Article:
Free Candy is Not So Free After All

June 2, 2011 at 8:58 am 11 comments

I get a lot of offers for free candy samples, and mostly I say no. I want to focus on ideas and stories and history. I don’t think I should accept free things unless there is a possibility that I will write about them (not a promise, but a possibility). That after all is the reason someone is offering a sample. It’s not a matter of quid pro quo, but of good faith. They wouldn’t be offering me candy samples if I was running a rubber tire web site.

Even when it is not a matter of candy, I am suspicious of free stuff. There is always a catch. Because if it is something you want, you would pay for it. So when it comes free, do you want it because you want it, or because it’s free? People seem to get a little crazy around free stuff. Do you really want that logo key chain your bank is giving away? Do you really need another tote bag from your public radio station? Probably not. Probably you have too much stuff already. Probably you are going to take these things home and stuff them in the back of the closet. But around free stuff, we all seem to revert to atavistic hoarding behaviors. Mostly, I guess this is pretty harmless. Garage sales and thrift stores are easy purgative outlets for our tendency to accumulate. Eventually, all of it ends up at the dump. Waste, to be sure. Environmentally destructive, absolutely. But not likely to have an immediate effect on your health.

Free candy samples, on the other hand, are a serious menace in my household at the moment. Blame it on the candy show. The whole point of the candy show, of course, is to put candy into the hands of people who can help candy makers build their business: buyers, brokers, and even little bloggers like yours truly. Perhaps I did not fully appreciate that when I packed my bag to go to Chicago. I want looking for stories. I got some stories. But mostly what I got was free candy.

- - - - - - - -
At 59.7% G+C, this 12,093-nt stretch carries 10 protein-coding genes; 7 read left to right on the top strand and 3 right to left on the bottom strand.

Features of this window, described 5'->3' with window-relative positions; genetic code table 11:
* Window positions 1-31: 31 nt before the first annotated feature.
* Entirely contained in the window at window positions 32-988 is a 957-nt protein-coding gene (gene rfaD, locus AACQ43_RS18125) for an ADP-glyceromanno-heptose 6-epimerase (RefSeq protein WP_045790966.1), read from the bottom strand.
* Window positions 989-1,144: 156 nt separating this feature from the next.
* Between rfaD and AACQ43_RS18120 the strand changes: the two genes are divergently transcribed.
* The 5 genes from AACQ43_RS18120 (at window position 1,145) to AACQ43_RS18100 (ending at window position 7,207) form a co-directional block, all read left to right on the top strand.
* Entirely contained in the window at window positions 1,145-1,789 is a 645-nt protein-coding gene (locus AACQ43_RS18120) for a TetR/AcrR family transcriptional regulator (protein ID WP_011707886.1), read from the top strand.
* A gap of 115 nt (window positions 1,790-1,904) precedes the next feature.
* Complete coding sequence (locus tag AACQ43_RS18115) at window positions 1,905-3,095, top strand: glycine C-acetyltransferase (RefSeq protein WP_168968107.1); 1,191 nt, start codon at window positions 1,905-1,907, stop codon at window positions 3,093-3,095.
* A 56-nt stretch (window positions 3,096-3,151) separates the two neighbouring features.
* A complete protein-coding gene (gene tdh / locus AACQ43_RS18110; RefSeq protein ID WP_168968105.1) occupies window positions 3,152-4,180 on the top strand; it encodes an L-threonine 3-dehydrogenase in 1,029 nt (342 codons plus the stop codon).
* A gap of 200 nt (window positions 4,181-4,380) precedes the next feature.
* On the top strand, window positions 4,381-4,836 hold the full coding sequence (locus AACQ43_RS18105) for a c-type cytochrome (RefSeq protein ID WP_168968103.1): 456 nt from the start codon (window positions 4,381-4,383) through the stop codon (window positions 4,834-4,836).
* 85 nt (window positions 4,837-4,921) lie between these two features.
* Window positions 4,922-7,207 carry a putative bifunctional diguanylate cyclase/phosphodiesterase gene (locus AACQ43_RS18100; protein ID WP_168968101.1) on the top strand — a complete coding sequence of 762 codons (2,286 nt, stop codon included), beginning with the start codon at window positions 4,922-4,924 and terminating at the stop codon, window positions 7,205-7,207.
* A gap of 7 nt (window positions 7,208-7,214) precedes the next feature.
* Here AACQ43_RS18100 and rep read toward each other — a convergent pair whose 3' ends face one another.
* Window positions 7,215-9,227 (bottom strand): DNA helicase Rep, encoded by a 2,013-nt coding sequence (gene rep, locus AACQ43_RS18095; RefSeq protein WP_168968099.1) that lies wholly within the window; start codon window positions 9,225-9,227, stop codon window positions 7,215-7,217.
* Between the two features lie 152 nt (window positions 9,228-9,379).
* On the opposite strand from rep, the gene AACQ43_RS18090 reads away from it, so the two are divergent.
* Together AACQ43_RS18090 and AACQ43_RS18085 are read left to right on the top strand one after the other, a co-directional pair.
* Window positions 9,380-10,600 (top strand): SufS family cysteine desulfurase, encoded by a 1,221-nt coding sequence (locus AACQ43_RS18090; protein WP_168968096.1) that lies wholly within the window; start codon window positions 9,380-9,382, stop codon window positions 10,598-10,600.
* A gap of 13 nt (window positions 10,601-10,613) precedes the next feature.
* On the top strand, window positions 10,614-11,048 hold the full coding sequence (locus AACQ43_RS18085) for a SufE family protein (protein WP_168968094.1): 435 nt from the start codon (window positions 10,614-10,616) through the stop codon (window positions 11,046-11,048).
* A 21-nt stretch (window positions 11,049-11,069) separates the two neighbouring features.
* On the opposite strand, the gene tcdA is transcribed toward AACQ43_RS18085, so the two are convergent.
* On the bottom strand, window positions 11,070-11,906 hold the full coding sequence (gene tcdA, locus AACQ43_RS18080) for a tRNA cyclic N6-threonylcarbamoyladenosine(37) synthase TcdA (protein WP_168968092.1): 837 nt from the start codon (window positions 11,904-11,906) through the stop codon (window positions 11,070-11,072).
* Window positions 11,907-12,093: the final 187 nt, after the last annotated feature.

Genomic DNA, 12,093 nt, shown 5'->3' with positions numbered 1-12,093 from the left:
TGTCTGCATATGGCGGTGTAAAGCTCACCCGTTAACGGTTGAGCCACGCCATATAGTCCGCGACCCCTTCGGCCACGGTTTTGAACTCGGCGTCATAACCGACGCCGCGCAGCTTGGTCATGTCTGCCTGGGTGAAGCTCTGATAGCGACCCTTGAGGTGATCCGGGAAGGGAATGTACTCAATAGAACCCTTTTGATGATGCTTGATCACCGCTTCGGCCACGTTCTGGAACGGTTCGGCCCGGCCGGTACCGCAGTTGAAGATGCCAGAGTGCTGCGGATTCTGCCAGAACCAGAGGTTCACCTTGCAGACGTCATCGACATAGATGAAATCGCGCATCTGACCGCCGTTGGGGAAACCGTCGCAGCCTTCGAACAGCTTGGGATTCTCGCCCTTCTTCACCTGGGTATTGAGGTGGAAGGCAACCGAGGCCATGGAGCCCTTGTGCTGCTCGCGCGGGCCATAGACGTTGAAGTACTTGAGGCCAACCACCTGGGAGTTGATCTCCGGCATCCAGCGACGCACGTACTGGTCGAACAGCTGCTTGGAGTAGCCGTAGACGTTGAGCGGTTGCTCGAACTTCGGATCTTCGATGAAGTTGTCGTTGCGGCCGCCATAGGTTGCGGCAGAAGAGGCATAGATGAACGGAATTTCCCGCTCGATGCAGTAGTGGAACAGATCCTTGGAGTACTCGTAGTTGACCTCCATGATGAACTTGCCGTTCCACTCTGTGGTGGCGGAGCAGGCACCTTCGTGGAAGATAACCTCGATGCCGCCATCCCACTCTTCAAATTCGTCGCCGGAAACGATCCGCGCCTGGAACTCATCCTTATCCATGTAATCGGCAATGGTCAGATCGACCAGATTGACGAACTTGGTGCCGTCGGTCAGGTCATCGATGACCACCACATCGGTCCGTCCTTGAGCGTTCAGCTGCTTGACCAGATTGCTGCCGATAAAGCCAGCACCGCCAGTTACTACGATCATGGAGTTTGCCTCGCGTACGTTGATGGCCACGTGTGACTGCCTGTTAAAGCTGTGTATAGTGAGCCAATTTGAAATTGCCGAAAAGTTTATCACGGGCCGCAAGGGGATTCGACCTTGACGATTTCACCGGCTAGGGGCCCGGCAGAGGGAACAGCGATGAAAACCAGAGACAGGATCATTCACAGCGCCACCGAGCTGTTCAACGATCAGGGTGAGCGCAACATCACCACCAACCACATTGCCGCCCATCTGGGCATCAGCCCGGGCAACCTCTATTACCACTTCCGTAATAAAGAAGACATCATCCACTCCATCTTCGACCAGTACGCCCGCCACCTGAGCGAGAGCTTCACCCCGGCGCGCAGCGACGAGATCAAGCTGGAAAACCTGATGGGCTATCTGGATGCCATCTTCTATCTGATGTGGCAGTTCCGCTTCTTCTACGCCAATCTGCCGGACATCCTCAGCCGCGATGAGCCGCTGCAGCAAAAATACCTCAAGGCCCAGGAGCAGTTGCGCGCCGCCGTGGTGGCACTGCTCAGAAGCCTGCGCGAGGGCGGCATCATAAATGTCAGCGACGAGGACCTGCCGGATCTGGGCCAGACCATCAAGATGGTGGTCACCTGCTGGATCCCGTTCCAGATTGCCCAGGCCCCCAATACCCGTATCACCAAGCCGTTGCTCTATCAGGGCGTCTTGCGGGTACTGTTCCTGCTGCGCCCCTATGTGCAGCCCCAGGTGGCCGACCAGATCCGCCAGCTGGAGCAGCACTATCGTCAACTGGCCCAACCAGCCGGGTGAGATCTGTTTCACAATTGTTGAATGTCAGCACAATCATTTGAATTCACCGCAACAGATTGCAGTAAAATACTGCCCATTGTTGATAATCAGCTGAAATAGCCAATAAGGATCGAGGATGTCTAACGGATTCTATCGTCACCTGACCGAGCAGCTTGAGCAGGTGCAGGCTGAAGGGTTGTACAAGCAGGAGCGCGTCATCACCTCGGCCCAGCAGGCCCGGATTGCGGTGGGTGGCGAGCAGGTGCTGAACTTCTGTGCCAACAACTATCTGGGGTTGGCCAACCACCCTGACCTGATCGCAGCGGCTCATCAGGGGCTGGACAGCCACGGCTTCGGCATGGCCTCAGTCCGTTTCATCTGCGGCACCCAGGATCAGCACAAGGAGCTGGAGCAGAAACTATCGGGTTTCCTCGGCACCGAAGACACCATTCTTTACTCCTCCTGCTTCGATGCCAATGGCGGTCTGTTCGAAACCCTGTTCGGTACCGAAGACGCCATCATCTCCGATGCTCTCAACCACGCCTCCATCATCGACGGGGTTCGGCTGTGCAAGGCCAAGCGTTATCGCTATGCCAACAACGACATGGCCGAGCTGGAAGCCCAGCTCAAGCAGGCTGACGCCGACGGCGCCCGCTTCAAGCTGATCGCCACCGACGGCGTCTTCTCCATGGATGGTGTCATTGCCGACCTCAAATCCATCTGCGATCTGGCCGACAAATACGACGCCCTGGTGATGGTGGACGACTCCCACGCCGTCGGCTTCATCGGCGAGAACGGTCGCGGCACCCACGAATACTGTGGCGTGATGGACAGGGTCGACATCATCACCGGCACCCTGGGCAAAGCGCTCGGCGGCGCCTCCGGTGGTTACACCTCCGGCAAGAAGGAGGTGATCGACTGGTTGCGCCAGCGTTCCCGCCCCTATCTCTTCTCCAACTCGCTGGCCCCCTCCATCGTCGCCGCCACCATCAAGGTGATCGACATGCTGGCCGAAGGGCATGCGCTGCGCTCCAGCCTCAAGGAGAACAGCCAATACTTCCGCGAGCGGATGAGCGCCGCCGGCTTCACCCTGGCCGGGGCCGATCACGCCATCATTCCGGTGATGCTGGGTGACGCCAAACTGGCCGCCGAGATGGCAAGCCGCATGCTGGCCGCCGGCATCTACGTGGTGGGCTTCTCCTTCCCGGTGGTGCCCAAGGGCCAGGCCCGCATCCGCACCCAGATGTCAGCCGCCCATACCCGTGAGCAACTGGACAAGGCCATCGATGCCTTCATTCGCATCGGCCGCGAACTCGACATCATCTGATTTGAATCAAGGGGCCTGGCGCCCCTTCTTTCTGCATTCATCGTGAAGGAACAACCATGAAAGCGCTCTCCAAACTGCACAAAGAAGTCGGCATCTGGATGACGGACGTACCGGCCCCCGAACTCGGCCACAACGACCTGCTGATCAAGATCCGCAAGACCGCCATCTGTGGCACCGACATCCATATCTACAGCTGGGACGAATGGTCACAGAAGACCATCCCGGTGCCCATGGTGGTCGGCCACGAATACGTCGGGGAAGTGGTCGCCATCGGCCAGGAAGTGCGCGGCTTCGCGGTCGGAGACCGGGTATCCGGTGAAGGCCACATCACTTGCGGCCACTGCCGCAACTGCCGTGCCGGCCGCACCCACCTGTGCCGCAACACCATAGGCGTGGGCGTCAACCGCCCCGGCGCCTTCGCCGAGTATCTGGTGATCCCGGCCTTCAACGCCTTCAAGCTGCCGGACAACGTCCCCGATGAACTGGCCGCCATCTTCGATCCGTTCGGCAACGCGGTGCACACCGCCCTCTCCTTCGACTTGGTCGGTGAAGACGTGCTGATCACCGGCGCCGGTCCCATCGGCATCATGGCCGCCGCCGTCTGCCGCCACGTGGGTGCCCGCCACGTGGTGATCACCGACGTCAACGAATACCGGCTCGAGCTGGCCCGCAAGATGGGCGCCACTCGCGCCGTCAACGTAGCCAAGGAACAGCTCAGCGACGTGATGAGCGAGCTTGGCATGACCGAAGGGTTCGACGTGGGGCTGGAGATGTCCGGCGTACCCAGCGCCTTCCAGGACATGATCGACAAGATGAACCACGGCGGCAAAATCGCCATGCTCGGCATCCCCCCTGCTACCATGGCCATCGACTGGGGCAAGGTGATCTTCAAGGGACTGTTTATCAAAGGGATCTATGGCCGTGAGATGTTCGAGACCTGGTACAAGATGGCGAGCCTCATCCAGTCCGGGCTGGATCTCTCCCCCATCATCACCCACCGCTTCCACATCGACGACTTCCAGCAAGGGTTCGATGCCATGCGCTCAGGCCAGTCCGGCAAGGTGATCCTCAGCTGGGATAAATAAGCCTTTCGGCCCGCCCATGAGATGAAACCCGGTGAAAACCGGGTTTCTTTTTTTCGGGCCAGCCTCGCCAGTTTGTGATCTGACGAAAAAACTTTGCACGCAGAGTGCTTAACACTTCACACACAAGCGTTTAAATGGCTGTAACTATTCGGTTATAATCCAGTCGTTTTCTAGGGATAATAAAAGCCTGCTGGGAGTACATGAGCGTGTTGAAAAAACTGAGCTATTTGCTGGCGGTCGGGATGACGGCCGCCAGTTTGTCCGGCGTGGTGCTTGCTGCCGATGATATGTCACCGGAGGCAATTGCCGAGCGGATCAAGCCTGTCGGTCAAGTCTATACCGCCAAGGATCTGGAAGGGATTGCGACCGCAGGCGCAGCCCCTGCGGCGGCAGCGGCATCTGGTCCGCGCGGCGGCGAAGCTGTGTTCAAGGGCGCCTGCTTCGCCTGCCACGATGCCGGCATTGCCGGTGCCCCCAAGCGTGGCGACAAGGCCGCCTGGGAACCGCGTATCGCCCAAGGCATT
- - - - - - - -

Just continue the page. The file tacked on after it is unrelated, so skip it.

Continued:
Some of this candy truly interests me. I have been happy to taste some new things. Having all that candy spread over three acres has given me lots of ideas. So overall, it’s been a good thing. The problem is, I somehow managed to bring home 20 pounds of free samples. Although I started with the best intentions of selectivity and restraint, somehow the more I could have the more I took. So I now have a huge quantity of candy sitting in bags next to my desk. And instead of stuffing it in the back of the closet, I seem to be stuffing it in my mouth. Waste, to be sure. Physically destructive, absolutely.

It’s not just me. We are a greedy people. Offered more, we take it, whether we need it or not. This is my conclusion, having spent much of the candy show watching perfectly respectable adults push others aside to snatch oversized handfuls of jellybean packets or furtively stuff their briefcases with mini-MilkyWays. You can buy this stuff for a couple of bucks at CVS if you want it. The grabbing and stuffing is about some more primordial instinct.

And this is normal and expected behavior in our culture. Yesterday I was in a chain bakery shop to buy three cookies for the three people in my family. The clerk points out a promotional deal: buy three get one free. I protest: I only want three cookies. The clerk looks at me like I’m from Mars. The fourth one is free, she insists. Don’t you want a free cookie? Well, no. I want three cookies. If I wanted four cookies, I would have ordered four cookies. But can I really turn down a cookie that I don’t have to pay for? After all, as the clerk points out, it is the same $3.75 whether I have three or four cookies in my sack. Clearly I should take the fourth cookie. In fact, based on the clerk’s incredulous and vaguely offended response to my efforts to demur, I seem to have incurred a social obligation to accept the fourth cookie. But now I have a problem: I have an extra cookie. I can try to give it away, but more likely is this: I’m going to eat it.